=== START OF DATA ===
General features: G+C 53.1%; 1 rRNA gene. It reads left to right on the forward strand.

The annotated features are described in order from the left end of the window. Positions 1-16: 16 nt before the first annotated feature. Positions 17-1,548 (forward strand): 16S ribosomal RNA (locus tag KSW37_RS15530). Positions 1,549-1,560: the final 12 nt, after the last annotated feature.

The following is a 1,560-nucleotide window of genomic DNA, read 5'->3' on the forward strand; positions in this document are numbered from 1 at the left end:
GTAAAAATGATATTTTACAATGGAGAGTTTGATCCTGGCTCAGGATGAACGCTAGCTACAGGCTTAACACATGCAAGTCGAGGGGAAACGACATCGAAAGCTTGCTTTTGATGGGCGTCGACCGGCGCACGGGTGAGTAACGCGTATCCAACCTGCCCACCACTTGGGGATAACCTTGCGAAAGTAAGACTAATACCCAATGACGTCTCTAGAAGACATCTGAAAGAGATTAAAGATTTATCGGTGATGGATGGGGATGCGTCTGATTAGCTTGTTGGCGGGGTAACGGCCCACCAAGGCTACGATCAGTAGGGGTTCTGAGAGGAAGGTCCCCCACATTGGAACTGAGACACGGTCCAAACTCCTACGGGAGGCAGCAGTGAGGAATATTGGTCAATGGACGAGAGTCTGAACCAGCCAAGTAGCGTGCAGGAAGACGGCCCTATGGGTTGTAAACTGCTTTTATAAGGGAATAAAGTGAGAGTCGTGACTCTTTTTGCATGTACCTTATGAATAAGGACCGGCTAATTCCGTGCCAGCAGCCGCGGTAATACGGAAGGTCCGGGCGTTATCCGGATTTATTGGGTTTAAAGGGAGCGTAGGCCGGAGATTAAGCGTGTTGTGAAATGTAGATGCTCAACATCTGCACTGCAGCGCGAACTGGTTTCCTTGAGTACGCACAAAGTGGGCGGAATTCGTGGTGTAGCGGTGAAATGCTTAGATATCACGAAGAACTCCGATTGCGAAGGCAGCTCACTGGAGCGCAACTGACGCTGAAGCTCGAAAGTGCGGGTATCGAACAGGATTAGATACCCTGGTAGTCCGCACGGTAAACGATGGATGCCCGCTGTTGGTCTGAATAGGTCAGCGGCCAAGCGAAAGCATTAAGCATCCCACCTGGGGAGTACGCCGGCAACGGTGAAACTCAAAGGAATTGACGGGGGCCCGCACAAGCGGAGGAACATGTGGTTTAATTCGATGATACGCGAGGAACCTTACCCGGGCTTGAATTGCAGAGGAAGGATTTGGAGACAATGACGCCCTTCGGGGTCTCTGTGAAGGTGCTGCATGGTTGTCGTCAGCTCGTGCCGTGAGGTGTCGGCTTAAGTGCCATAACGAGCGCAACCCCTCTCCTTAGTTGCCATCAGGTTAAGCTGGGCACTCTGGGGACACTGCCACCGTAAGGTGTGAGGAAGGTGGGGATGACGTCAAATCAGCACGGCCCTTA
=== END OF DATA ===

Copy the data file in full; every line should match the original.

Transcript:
General features: G+C 53.1%; 1 rRNA gene. It reads left to right on the forward strand.

The annotated features are described in order from the left end of the window. Positions 1-16: 16 nt before the first annotated feature. Positions 17-1,548 (forward strand): 16S ribosomal RNA (locus tag KSW37_RS15530). Positions 1,549-1,560: the final 12 nt, after the last annotated feature.

The following is a 1,560-nucleotide window of genomic DNA, read 5'->3' on the forward strand; positions in this document are numbered from 1 at the left end:
GTAAAAATGATATTTTACAATGGAGAGTTTGATCCTGGCTCAGGATGAACGCTAGCTACAGGCTTAACACATGCAAGTCGAGGGGAAACGACATCGAAAGCTTGCTTTTGATGGGCGTCGACCGGCGCACGGGTGAGTAACGCGTATCCAACCTGCCCACCACTTGGGGATAACCTTGCGAAAGTAAGACTAATACCCAATGACGTCTCTAGAAGACATCTGAAAGAGATTAAAGATTTATCGGTGATGGATGGGGATGCGTCTGATTAGCTTGTTGGCGGGGTAACGGCCCACCAAGGCTACGATCAGTAGGGGTTCTGAGAGGAAGGTCCCCCACATTGGAACTGAGACACGGTCCAAACTCCTACGGGAGGCAGCAGTGAGGAATATTGGTCAATGGACGAGAGTCTGAACCAGCCAAGTAGCGTGCAGGAAGACGGCCCTATGGGTTGTAAACTGCTTTTATAAGGGAATAAAGTGAGAGTCGTGACTCTTTTTGCATGTACCTTATGAATAAGGACCGGCTAATTCCGTGCCAGCAGCCGCGGTAATACGGAAGGTCCGGGCGTTATCCGGATTTATTGGGTTTAAAGGGAGCGTAGGCCGGAGATTAAGCGTGTTGTGAAATGTAGATGCTCAACATCTGCACTGCAGCGCGAACTGGTTTCCTTGAGTACGCACAAAGTGGGCGGAATTCGTGGTGTAGCGGTGAAATGCTTAGATATCACGAAGAACTCCGATTGCGAAGGCAGCTCACTGGAGCGCAACTGACGCTGAAGCTCGAAAGTGCGGGTATCGAACAGGATTAGATACCCTGGTAGTCCGCACGGTAAACGATGGATGCCCGCTGTTGGTCTGAATAGGTCAGCGGCCAAGCGAAAGCATTAAGCATCCCACCTGGGGAGTACGCCGGCAACGGTGAAACTCAAAGGAATTGACGGGGGCCCGCACAAGCGGAGGAACATGTGGTTTAATTCGATGATACGCGAGGAACCTTACCCGGGCTTGAATTGCAGAGGAAGGATTTGGAGACAATGACGCCCTTCGGGGTCTCTGTGAAGGTGCTGCATGGTTGTCGTCAGCTCGTGCCGTGAGGTGTCGGCTTAAGTGCCATAACGAGCGCAACCCCTCTCCTTAGTTGCCATCAGGTTAAGCTGGGCACTCTGGGGACACTGCCACCGTAAGGTGTGAGGAAGGTGGGGATGACGTCAAATCAGCACGGCCCTTA